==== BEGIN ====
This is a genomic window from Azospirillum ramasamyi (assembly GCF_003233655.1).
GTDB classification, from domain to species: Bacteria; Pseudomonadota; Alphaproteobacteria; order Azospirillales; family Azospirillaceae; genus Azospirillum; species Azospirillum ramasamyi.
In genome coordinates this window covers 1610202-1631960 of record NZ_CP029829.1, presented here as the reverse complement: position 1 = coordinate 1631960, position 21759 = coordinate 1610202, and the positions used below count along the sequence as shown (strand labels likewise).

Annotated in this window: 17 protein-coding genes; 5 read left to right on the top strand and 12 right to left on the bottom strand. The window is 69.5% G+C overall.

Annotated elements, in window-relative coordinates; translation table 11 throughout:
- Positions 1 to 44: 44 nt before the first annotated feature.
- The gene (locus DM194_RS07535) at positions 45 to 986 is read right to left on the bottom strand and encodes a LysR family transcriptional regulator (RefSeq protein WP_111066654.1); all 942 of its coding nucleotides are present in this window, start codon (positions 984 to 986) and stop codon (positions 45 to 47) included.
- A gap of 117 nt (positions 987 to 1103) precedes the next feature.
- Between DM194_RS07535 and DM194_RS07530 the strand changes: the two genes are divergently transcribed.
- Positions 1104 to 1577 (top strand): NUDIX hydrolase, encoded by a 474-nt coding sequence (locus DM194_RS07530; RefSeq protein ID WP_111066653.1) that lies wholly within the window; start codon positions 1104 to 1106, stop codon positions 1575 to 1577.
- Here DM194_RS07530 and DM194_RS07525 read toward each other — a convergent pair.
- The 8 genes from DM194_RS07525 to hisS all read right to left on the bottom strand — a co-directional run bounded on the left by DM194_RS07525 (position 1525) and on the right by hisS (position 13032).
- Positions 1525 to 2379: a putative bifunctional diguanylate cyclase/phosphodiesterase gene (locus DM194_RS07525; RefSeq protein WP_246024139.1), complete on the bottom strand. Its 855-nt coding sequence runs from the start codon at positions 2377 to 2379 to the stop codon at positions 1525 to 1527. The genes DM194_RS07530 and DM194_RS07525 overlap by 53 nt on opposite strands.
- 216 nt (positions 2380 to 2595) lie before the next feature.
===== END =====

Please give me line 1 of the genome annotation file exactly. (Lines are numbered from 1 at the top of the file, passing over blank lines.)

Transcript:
This is a genomic window from Azospirillum ramasamyi (assembly GCF_003233655.1).